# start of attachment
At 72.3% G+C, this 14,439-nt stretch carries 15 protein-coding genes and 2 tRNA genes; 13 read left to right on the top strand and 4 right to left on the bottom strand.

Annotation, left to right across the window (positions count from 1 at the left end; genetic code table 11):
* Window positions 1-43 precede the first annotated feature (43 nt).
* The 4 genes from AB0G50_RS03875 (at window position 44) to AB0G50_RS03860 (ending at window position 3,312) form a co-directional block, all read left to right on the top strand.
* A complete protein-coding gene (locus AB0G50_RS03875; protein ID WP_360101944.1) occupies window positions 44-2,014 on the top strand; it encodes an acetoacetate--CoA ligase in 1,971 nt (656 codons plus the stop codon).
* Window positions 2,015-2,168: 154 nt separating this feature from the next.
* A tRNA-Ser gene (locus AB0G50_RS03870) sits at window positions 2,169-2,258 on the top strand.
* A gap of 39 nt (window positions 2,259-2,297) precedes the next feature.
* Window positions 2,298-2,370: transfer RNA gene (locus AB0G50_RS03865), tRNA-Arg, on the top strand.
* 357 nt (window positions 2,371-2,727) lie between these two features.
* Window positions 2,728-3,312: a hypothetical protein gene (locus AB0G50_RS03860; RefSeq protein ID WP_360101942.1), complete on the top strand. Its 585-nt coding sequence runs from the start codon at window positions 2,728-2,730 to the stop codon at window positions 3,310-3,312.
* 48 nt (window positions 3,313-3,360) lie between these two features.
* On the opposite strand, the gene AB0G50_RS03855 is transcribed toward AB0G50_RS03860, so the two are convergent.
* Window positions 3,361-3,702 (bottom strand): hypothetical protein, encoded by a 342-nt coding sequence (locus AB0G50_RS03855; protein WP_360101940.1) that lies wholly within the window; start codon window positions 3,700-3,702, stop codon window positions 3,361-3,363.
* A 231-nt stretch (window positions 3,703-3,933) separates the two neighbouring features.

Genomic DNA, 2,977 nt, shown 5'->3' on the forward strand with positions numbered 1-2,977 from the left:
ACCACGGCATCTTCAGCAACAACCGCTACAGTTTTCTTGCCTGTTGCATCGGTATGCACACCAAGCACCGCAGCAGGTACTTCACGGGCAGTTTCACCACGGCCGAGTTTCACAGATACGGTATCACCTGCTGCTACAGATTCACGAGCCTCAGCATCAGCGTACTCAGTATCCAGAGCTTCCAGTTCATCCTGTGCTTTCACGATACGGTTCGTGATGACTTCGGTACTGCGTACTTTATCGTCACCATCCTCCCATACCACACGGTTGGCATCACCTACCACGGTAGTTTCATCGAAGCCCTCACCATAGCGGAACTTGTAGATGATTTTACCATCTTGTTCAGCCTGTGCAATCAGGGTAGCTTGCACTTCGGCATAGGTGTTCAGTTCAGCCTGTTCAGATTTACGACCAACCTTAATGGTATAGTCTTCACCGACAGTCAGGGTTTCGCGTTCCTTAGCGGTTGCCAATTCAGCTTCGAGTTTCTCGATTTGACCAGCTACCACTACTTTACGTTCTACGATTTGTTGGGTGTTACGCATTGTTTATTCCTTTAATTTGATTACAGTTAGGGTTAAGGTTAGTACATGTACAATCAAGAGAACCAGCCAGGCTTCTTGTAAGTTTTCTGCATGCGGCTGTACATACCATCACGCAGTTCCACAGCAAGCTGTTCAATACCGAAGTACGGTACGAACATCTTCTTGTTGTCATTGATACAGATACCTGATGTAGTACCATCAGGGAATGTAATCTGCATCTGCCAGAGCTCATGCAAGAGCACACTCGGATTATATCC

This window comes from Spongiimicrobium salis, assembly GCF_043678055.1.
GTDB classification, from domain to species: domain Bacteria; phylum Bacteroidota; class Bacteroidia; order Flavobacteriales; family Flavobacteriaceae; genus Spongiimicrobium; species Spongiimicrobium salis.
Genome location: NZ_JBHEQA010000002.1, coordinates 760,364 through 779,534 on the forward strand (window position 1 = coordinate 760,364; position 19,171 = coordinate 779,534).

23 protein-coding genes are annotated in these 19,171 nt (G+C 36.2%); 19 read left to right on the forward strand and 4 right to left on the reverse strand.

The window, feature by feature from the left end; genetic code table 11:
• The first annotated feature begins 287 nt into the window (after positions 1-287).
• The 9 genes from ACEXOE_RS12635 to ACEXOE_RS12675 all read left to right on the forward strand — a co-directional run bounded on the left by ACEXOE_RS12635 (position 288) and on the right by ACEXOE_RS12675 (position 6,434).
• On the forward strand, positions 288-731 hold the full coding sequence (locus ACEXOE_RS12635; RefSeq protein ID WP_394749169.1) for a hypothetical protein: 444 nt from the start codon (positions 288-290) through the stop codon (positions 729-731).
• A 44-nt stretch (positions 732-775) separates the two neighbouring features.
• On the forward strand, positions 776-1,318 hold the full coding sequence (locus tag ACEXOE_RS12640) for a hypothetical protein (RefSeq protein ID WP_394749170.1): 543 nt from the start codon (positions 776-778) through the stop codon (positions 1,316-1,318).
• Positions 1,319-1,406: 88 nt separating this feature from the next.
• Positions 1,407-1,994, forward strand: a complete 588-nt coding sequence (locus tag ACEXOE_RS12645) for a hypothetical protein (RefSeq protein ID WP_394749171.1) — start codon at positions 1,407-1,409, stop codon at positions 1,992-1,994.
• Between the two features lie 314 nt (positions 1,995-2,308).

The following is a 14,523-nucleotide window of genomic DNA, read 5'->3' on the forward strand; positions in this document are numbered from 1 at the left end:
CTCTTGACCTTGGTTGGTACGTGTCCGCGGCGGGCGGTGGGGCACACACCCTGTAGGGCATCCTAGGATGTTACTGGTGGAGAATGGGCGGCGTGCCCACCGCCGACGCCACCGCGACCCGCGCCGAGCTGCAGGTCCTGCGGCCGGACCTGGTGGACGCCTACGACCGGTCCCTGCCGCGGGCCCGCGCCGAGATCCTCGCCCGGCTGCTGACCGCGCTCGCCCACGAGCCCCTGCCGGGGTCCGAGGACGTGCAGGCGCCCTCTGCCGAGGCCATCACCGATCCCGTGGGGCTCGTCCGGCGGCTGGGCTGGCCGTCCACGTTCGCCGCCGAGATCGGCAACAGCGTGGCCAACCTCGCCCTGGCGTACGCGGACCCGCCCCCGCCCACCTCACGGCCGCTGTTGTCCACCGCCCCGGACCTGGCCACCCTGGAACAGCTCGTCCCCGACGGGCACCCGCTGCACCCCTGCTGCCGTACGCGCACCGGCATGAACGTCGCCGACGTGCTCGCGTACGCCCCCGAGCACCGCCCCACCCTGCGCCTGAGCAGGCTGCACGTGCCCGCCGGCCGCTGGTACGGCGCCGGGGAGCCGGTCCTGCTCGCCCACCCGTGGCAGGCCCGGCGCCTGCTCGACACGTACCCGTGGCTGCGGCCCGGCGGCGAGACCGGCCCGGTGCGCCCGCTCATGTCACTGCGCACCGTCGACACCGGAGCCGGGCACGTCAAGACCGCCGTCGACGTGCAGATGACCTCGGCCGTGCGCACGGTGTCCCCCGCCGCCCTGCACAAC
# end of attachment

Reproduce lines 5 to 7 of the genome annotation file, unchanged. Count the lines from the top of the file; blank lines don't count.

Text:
* A complete protein-coding gene (locus AB0G50_RS03875; protein ID WP_360101944.1) occupies window positions 44-2,014 on the top strand; it encodes an acetoacetate--CoA ligase in 1,971 nt (656 codons plus the stop codon).
* Window positions 2,015-2,168: 154 nt separating this feature from the next.
* A tRNA-Ser gene (locus AB0G50_RS03870) sits at window positions 2,169-2,258 on the top strand.